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Phase 2 trials begin for India's first intranasal vaccine against Covid-19

IBEF:  September 03, 2021

At Prakhar hospital in Kanpur, phase 2 trials of India's first intranasal vaccine against Covid, which is being developed by Bharat Biotech in conjunction with Washington University School of Medicine in St Louis, have begun.

Intranasal vaccination studies against Covid are being conducted in Kanpur, the state's only center.

As many as 30 volunteers including doctors, their family members and others have administered the first dose of the intranasal vaccine.

Over the following next few days, another 20 patients will receive the vaccination. After 28 days, the participants will receive the second dosage of the vaccine.

All of the participants who received the nasal vaccination were over the age of 18.

Dr. J.S. Kushwaha, the principal investigator for the intranasal Covid vaccine, noted that the doses of the vaccine given to healthy participants in this phase of the experiment were well tolerated, with no major side effects recorded. All of the volunteers are being watched.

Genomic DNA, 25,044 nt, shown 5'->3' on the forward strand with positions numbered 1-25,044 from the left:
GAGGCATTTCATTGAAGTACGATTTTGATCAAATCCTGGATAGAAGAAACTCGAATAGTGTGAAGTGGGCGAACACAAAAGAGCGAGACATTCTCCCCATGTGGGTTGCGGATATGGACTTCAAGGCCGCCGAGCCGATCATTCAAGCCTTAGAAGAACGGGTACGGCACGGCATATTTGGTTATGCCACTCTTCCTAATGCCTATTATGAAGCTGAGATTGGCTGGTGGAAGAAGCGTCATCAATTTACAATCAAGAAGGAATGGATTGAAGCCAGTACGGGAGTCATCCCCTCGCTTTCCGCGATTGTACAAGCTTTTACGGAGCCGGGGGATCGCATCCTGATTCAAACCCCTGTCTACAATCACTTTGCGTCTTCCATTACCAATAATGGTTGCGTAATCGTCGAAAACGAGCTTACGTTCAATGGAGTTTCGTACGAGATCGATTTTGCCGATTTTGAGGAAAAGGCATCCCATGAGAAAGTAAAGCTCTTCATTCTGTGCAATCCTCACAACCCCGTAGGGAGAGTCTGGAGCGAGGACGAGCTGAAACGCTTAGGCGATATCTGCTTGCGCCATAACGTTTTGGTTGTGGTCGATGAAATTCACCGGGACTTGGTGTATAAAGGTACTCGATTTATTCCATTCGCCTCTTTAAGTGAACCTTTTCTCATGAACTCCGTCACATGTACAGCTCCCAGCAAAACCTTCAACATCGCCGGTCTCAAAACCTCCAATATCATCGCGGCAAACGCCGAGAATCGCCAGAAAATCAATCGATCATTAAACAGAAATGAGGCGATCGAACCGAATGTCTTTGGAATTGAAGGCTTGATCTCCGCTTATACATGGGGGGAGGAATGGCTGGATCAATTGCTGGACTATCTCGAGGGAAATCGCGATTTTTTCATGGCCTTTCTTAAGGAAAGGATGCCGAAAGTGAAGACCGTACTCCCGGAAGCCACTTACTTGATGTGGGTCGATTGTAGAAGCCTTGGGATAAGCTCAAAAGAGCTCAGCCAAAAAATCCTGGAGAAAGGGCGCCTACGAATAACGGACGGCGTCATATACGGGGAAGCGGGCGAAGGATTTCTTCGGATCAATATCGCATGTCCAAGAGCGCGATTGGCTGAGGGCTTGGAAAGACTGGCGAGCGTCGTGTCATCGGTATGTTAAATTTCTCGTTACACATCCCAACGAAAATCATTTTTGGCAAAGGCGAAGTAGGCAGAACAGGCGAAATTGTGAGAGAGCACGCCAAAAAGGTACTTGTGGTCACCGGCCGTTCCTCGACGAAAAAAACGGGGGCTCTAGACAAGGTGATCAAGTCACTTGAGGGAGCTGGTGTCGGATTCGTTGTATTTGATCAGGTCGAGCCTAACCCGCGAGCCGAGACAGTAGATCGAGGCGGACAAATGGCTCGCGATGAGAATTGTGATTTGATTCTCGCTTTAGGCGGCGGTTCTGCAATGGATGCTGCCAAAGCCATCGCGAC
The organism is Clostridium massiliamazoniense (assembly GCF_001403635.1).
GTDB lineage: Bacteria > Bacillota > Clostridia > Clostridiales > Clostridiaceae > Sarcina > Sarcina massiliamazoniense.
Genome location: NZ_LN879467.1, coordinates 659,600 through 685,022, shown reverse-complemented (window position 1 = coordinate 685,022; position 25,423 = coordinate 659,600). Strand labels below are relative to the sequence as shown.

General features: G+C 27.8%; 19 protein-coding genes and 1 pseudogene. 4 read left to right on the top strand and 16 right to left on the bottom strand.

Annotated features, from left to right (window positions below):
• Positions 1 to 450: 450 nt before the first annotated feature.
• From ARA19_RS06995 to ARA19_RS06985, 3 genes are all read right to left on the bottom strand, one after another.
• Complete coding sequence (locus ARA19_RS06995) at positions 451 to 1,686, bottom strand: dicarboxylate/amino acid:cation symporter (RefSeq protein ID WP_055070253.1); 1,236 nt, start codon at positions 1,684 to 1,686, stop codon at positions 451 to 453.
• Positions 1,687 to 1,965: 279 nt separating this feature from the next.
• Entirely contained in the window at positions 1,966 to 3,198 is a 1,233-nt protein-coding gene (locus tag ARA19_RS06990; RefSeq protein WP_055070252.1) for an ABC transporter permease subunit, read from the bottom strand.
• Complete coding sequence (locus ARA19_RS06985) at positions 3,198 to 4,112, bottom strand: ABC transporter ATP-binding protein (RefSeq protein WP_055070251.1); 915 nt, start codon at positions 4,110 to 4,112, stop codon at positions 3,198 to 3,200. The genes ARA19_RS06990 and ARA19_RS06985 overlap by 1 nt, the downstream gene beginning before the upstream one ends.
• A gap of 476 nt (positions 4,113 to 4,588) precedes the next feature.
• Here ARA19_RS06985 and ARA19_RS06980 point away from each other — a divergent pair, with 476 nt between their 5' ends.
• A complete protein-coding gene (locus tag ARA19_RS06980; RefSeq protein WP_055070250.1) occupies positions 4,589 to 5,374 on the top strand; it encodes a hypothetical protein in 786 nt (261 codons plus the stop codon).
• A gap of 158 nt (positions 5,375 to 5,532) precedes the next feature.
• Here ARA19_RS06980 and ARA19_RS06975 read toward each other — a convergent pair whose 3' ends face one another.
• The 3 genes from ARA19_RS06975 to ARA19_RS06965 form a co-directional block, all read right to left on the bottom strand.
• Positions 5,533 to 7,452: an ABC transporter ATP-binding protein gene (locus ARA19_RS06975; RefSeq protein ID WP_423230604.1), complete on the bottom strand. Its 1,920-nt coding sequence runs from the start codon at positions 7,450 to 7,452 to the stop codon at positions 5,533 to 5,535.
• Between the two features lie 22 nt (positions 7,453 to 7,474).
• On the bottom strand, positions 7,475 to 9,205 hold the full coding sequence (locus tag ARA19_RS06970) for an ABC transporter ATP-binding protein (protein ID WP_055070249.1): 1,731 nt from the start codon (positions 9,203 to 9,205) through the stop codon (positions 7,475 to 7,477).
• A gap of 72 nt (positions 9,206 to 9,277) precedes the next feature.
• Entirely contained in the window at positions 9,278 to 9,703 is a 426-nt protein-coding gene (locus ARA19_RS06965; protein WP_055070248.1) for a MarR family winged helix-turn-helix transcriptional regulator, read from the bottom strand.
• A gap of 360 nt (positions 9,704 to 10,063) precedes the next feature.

The vaccination was given to the volunteers by Dr. Kushwaha, who claimed, "A volunteer was given two drops of the intranasal vaccine in each nostril. After a five-minute pause, two additional drops were given in the same manner. Each participant received a total of eight vaccination drops in this manner. Before being permitted to go home, the volunteer was watched for over an hour for any reaction."

Those who received vaccinations will now be required to report after 28 days, and the process will be repeated.

He also stated that saliva and blood samples would be taken prior to the second injection of the intranasal vaccine in order to investigate immunogenicity.

"The intranasal vaccine is dropped into a person's nostril and gradually slips into the respiratory tract; the dosage is repeated after 28 days, just like Covaxin, which is administered twice in the same time period, and the vaccine is designed to neutralise the virus in the nostril itself and prevent it from penetrating deep into the respiratory tract," he explained.

Disclaimer: This information has been collected through secondary research and IBEF is not responsible for any errors in the same.